In addition to the long-term increase in the value of the card, there is a great opportunity for people to “turn over” the card for a quick payday. A pack of 15 basketball cards can be purchased at Target for less than $ 10.Buyers can sell those cards Over $ 40 on eBay..
“People see quick money and jump in,” Mahan said.
The trading card industry is exactly like the sneaker industry and other collectibles markets, Mahan said. When demand is high, people want to make huge profits when reselling rare cards.
There are cheaper card packs for kids who just want a card and don’t care about resale value.
Still, some children are getting a lot of value for their money. Mahan said the child came to the Kentucky Roadshow shop on his 10th birthday and drew a $ 10,000 card from a $ 70 pack.
Buyers may hit the jackpot. Packs can be sold at retail stores for a fixed price, but packs may contain very rare cards, such as one autographed Stephen Curry card. The value of that one card can far exceed the cost of the entire pack.
Global markets increase the profitability of transactions. The international love for basketball is pushing up the price of NBA cards. Mahan ships products to customers in China, Australia and Switzerland. For baseball enthusiasts, the market will expand to Japan. In the case of the NFL, it extends to England.
Big money gives thieves a chance
Robbery and quarrels are “like an unfortunate natural progression,” says Mahan, because the value of some cards and buyers from around the world is so high.
Those who steal from a store are likely to be trading card enthusiasts who know the store to steal. Stealing an unopened pack effectively makes the cards inside “untraceable,” Mahan said.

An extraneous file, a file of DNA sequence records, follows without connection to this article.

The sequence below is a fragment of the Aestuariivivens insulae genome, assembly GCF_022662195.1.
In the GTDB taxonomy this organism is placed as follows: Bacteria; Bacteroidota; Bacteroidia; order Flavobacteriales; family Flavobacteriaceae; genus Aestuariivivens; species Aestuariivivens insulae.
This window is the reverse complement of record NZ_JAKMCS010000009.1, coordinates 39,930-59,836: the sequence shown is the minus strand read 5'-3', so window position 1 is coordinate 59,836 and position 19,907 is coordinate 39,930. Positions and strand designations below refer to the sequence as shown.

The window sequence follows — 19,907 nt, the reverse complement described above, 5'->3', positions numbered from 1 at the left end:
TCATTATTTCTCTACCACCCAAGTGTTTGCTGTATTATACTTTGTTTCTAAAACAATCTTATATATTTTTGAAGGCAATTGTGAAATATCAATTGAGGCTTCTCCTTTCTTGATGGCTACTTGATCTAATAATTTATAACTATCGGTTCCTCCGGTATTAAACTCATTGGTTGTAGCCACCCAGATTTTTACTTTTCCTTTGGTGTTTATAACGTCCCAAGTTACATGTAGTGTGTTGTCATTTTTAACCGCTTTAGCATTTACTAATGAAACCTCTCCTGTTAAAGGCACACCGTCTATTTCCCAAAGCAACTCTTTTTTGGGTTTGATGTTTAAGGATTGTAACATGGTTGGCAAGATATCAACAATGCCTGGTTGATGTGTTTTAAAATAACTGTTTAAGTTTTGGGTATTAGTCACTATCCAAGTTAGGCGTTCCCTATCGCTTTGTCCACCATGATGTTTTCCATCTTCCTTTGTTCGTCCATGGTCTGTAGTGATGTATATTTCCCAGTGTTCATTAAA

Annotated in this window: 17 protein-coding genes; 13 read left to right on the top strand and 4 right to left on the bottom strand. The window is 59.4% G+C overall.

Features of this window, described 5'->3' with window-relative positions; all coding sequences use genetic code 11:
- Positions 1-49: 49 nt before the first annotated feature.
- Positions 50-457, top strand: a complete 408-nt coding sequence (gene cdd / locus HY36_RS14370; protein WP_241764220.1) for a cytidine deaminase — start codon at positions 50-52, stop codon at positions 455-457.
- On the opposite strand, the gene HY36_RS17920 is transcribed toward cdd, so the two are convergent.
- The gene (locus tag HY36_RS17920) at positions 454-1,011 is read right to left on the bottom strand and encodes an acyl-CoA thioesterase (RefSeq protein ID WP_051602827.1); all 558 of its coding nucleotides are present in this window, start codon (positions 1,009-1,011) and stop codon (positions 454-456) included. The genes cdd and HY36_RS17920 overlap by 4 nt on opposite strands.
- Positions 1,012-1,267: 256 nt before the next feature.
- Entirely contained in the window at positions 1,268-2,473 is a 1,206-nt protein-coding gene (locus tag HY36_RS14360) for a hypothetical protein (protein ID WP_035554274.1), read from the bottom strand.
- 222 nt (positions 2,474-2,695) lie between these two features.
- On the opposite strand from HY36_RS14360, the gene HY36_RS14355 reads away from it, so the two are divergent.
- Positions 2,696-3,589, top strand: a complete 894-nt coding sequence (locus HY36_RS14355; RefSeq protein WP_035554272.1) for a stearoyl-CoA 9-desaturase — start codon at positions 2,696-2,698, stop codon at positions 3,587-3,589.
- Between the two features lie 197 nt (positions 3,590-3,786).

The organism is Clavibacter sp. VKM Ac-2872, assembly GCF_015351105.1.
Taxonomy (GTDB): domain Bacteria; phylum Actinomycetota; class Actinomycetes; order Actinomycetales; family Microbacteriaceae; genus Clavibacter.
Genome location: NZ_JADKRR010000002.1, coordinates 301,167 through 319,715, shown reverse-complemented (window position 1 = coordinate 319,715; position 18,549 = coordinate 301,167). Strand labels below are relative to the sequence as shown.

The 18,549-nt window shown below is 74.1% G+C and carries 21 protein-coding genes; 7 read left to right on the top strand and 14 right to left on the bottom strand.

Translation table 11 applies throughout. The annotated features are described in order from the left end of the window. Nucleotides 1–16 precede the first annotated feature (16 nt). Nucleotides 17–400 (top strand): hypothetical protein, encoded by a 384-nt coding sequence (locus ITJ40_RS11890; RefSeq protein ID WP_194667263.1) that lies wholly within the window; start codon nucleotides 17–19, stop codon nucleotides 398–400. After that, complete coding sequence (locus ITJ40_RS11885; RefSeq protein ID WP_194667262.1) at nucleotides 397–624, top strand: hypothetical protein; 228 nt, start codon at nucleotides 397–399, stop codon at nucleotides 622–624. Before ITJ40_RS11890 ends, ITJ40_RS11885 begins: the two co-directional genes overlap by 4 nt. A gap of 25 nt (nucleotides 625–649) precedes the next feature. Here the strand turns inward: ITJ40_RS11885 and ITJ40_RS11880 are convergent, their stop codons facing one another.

If someone steals an individual expensive card from the store, the owner will not have much trouble tracking it. Many cards have a serial number or are numbered to indicate how many were made, Mahan said. If sold on eBay, the number will appear on the card itself. So you can track your card.
Mahan said he had strengthened the security of his store “for quite some time” and added more keys. Prior to the theft, the store already had plexiglass windows that took longer to break than regular glass, had a security system in place, and had a safe for expensive items. The Louisville store had security cameras and motion detectors.
Nevertheless, the thief found a vulnerable place. At Mahan’s store, the only glass left on the front door was broken and went inside.
Is the card boom gone?Don’t count on
Trading cards are sustainable, but their value is fluctuating.
“The card has been around since 1888,” says Mahan. “Recession, recession, they never go away. They are American in nature.”
The market may settle down somewhat. For example, Mahan has been thinking that many common cards are too expensive in recent months. The prices of some of them are falling. But otherwise, he believes the “card boom” will continue.
“I don’t think it will return to its pre-pandemic state,” he said.
Lexington continues as a maniac “Kentucky Card Collector Con” next month. The event will take place at the Central Bank Center. According to the event’s website, it aims to “combine all the elements of the card collecting culture under one roof.”
This event is sponsored by Geek Inc. Lexington Comic ConThe Card Collector Con features vendors dealing with vintage and modern sports cards. Pokemon and other collectable card games. Non-sports cards that can be collected. Fan apparel; streetwear; and sneakers.